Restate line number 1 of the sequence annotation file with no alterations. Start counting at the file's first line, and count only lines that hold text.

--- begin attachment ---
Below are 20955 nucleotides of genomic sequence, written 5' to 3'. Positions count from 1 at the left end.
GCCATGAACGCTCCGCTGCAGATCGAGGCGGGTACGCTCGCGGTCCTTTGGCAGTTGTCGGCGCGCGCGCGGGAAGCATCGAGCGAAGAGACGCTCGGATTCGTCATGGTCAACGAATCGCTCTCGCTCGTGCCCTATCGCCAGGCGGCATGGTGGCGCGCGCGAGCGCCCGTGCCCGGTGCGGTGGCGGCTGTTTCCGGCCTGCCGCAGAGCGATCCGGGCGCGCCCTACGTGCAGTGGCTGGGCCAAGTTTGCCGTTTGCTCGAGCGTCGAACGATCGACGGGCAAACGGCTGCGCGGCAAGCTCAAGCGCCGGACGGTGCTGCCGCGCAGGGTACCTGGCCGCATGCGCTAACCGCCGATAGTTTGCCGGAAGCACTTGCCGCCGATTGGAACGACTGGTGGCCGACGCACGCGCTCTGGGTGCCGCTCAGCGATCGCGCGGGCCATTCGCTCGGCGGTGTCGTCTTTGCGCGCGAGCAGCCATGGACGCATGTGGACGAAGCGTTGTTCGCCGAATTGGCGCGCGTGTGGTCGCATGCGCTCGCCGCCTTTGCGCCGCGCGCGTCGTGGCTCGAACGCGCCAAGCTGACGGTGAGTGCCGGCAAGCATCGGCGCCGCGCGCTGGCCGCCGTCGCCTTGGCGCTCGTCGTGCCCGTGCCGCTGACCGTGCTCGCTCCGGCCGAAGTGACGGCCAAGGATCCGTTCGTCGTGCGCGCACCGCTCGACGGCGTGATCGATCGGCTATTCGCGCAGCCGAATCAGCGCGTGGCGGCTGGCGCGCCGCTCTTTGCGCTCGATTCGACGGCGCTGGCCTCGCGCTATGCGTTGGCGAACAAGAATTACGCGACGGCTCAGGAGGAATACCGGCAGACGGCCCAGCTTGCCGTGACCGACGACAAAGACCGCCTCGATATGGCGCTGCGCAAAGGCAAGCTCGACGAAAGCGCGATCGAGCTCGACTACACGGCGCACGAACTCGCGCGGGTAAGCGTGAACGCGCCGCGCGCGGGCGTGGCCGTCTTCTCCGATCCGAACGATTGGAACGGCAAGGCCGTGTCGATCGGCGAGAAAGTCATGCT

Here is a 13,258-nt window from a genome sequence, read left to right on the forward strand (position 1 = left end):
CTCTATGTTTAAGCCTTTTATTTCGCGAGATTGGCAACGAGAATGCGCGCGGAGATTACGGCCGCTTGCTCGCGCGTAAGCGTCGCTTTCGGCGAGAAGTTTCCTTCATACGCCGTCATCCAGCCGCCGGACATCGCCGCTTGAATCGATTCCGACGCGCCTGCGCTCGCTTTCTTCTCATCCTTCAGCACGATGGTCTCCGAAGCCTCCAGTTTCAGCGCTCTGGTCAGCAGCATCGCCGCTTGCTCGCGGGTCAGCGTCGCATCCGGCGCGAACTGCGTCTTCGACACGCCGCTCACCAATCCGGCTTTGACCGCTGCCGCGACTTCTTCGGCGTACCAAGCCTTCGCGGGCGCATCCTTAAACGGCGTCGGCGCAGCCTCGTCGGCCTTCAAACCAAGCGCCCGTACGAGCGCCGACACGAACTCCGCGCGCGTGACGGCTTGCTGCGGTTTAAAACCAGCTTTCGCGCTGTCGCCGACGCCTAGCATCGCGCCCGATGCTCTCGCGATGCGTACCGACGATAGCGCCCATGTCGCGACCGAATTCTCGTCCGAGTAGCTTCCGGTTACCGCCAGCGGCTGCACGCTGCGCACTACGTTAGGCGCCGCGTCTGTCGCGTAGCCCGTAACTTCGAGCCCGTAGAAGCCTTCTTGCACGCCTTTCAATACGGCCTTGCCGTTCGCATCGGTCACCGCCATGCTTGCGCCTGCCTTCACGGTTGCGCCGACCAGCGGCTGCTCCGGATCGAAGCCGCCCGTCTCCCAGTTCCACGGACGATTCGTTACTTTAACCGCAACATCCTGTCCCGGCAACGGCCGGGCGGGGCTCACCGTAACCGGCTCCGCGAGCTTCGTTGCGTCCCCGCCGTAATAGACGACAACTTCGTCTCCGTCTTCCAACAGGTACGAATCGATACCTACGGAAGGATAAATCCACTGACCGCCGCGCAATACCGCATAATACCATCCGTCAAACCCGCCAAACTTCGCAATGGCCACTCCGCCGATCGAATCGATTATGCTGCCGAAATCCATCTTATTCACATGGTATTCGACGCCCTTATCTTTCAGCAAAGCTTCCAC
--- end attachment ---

Below are 20955 nucleotides of genomic sequence, written 5' to 3'. Positions count from 1 at the left end.